The UK currently has the least energy-efficient housing stock in Europe, with 19 per cent of national carbon emissions coming from heating buildings, 77 per cent of which comes from heating homes. 85 per cent of the current housing stock will still be in use in 2050. Astonishingly, despite the alarming figures, homes that will require retrofitting are still being built. Given the scale of the task of decarbonising the UK's leaky housing stock, Greens in power are seeking to prioritise this issue at a local level.
The top-down, short-term government funding model for retrofit is flawed for many reasons, not least of which is the fact civil servants don’t have a detailed understanding of local housing conditions or of local supply chains and skills availability. Greens believe that councils can and should take the lead on retrofitting.
Greens in power have helped push the Lewes-convened Sussex partnership of seven councils, which includes Green-led Brighton and Hove. The partnership has begun carrying out detailed audits of its own council housing stock to assess the best and most cost-effective interventions for decarbonisation and cutting fuel bills.
10 ‘archetypes’ have been identified, with a menu of interventions considered against each. These identify embedded emissions involved in installation, upfront costs of the interventions, and running costs. Crucially, this ‘archetype’ work will be available to others, reducing the need for other partnerships and councils to repeat the full exercise.
The work is also expected to enable quicker assessments for housing association, private rented and owner-occupied homes. The seven Councils in Sussex – often referred to as the Lewes model – have collectively planned spending of £1bn on their 40,000 homes between now and 2030. The intention is to reconfigure this spending so that it addresses energy efficiency and decarbonisation alongside repairs and upgrades.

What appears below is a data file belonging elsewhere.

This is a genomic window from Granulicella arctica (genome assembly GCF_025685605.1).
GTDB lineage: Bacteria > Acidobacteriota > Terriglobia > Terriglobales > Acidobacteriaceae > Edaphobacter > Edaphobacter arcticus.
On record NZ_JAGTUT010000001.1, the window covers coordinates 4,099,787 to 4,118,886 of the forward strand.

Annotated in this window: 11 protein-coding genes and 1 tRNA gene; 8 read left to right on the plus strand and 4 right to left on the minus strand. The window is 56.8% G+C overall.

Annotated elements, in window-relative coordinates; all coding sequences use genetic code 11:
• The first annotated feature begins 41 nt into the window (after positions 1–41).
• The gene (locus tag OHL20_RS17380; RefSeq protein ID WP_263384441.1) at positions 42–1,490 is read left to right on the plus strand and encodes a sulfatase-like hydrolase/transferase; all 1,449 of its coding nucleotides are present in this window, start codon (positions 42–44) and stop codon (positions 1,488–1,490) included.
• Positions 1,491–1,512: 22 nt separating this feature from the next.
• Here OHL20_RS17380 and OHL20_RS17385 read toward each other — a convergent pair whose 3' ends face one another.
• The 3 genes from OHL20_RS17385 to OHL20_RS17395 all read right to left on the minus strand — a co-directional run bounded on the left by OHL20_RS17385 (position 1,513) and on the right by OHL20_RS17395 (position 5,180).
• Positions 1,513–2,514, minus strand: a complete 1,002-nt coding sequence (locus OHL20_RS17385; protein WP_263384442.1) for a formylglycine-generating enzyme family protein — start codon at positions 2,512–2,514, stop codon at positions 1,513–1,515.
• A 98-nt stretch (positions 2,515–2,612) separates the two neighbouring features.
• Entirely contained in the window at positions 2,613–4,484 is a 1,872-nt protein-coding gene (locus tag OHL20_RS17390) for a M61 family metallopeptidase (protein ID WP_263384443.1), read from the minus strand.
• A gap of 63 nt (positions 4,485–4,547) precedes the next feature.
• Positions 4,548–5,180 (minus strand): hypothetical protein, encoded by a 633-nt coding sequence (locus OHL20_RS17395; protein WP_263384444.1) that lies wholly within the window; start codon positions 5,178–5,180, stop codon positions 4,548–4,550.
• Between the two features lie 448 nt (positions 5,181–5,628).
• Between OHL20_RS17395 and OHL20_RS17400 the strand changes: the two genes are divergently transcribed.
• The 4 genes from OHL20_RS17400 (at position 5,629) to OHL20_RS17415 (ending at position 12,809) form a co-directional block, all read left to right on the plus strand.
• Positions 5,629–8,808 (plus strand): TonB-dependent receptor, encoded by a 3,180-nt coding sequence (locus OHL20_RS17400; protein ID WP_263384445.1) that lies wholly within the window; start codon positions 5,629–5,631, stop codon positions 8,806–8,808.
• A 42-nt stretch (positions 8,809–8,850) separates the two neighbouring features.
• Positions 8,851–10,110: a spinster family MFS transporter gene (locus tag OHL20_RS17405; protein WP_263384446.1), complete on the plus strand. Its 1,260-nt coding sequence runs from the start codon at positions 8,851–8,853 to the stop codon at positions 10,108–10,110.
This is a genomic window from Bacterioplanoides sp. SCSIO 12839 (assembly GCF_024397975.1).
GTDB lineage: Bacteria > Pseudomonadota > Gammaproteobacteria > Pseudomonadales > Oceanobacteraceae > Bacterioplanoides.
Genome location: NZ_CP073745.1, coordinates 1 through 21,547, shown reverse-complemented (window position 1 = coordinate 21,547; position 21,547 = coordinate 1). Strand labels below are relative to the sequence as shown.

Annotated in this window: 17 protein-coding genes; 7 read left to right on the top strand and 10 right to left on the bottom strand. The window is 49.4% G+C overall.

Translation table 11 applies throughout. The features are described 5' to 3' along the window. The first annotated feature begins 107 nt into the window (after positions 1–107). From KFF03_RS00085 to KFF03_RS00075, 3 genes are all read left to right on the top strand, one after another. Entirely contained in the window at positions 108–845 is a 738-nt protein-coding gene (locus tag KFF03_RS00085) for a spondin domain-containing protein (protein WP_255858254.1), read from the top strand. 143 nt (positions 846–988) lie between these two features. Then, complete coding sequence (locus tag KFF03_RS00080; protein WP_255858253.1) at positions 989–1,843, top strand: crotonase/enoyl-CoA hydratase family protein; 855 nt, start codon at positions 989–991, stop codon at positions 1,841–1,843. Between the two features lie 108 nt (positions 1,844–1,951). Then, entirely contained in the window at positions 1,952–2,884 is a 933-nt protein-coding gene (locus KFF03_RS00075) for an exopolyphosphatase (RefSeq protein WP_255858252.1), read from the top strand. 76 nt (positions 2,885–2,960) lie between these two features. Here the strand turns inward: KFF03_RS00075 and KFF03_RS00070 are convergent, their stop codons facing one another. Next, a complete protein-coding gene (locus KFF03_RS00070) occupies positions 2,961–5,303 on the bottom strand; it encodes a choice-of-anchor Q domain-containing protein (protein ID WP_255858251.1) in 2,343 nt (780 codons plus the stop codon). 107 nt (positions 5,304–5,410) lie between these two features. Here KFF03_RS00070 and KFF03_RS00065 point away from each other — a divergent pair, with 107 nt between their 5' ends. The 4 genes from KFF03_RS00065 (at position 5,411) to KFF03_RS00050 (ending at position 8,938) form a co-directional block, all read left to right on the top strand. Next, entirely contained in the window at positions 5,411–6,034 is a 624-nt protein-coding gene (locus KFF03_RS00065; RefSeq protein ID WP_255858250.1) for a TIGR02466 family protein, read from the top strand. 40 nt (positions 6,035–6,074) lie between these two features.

Heat networks that distribute heat through a number of homes are key to decarbonisation and tackling the cost of living crisis. The Committee on Climate Change calls for 18 per cent of homes to be heated using heat networks. The challenges and inefficiencies involved in a home-by-home approach in high-density areas and multiple-home buildings make this the first-choice approach in many circumstances. Heat networks can be highly efficient, and the infrastructure can remain in social ownership, so they also play an important role in ensuring a fair transition to decarbonised homes.
A good example of a large-scale scheme is the Bunhill Heat and Power scheme in Islington, which heats over 1,300 homes plus a school, using otherwise wasted heat from the London Underground. Where Greens are in power in York, the City Council is looking into low carbon district heating in mixed-use areas in the city, including homes and commercial buildings. The ‘Ambient Loop’ system would use ambient heat sources – ground, air, or river – plus waste heat, such as that coming from commercial fridges or IT equipment.
While council and social housing are starting to bring together a plan for retrofit, the private sector has barely begun. In particular, the private rented sector is home to some of the worst energy-performing properties, and intervening in this area is made more difficult because tenants are often vulnerable to losing their homes should they press for improvements.
Greener councils are helping to play a crucial role in ensuring households can get access to the right advice and quality work, by building a community of quality local traders through their own partnership procurement; working with training providers; and by regulating, enforcing and rooting out bad practice so far as their powers allow them to.
Already, some councils support cheaper lending through council-backed operations such as local banks or not-for-profit lenders. For example, North Somerset, where Greens are part of the administration, supports the Lendology Community Interest Company, which lends to householders on behalf of councils for home improvements and energy efficiency measures.
Just as people-as-workers need a just transition to clean, sustainable, secure work, people-as-householders need a fair route to comfortable, secure, decarbonised homes that are affordable to run. That is a key objective wherever Greens are in power.